Greg: Also, I don’t know what your habit was like when you were on suboxone, but I started eating better. I started working out. I think even if you’re on methadone or suboxone, if you start concentrating on diet now and exercise, it can really help the brain fog. I know if I go off my diet, I start getting that brain fog.
Greg: I think a lot of people who are on drugs or taking methadone or suboxone, they don’t take care of themselves as well. It’s just what goes along with it, what they’re used to with that lifestyle. I think that can really contribute to the brain fog. When you were on suboxone, what was your diet like? Probably nothing like now, I would imagine.
Matt: Well, I will say this. It’s nothing like now, but as I started to taper off, and it wasn’t because of the brain fog, because honestly, I didn’t even really notice the brain fog until it was gone.
Matt: I wasn’t doing anything specifically to fix that, but I was doing everything within my power to make myself feel better mentally. I started exercising. I started cleaning up my diet. I got sugar pretty much out of my diet and real starchy carbohydrates to try to get them out of my diet.
Matt: I just read that that causes brain inflammation and it’s not good for your gut bacteria, which your gut’s where you produce 80% of your serotonin, which is that feel good chemical that goes into your brain, so that’s another topic for another time. I did start exercising. I did start eating better, and Greg and I are both big believers in diet and exercise and the power that it has in how you think and feel.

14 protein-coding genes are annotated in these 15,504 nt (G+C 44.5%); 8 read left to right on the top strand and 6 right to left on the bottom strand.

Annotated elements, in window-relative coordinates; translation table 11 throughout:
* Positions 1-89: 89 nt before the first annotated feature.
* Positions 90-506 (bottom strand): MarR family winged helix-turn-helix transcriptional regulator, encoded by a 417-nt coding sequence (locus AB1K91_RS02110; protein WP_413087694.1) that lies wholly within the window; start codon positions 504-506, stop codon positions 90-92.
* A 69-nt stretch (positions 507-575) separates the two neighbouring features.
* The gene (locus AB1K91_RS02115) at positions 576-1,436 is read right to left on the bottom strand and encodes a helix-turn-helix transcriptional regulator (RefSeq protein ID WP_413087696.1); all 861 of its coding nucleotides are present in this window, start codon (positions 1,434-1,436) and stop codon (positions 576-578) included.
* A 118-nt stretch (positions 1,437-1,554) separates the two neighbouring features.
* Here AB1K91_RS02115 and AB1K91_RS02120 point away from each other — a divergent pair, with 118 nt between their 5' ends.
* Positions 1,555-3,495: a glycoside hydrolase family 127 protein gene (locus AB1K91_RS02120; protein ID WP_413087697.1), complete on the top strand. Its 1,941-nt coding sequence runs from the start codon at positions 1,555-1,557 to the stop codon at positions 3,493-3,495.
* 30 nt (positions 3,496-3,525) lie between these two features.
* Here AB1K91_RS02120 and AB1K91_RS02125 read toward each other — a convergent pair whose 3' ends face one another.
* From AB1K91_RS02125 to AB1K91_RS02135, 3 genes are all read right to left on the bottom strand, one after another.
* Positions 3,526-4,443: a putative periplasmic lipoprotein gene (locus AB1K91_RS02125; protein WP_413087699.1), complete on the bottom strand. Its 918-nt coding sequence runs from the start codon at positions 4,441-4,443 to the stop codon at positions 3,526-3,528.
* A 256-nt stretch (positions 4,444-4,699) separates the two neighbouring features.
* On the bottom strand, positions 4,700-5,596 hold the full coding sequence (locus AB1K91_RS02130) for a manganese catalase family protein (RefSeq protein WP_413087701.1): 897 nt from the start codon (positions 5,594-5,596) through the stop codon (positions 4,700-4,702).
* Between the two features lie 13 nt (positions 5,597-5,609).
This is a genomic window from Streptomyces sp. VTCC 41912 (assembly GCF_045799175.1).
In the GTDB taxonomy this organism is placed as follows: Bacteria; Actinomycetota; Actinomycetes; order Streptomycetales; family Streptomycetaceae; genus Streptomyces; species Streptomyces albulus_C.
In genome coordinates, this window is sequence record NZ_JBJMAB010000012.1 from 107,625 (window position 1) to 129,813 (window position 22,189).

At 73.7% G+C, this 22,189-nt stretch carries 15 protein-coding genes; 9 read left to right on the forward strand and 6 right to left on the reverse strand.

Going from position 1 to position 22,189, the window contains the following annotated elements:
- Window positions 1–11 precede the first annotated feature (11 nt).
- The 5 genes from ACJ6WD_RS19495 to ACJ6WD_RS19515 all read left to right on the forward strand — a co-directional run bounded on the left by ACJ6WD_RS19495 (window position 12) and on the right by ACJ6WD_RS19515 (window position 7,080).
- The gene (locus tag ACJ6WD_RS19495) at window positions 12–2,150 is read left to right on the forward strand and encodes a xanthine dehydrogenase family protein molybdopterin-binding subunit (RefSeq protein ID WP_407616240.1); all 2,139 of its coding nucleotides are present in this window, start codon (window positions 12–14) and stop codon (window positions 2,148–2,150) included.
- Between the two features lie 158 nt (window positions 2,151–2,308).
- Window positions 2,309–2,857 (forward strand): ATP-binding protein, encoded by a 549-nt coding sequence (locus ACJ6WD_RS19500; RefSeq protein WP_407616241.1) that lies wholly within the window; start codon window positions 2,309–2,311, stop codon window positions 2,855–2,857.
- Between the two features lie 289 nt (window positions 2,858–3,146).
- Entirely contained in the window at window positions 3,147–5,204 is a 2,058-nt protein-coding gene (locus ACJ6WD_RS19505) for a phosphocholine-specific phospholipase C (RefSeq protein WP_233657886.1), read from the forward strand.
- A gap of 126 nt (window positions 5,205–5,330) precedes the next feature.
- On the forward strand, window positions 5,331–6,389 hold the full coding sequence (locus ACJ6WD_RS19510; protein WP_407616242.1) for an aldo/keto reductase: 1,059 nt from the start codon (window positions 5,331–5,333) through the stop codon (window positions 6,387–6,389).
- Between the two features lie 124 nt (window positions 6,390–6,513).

Greg: You said you started diet and exercise. Is that when you came off methadone or while you were on it still?
Greg: Or suboxone.
Matt: While I was still on it.
Greg: While you were still on it.
Greg: Do you remember noticing a difference when you started doing that, or not really?
Matt: I noticed I started feeling better.
Greg: Okay, but you didn’t pay attention to the brain fog.
Matt: I didn’t pay attention. I will say, I didn’t notice that the brain fog was there until suboxone was out of my system.
Greg: It’s common sense. If you change your diet, if you have less sugar and all that that causes inflammation, that brain fog’s going to go away.
Greg: It might not go away all the way.
Matt: It’s common sense for us, but I think a lot of people out there don’t really appreciate or understand the relationship between food and thought, and it’s powerful.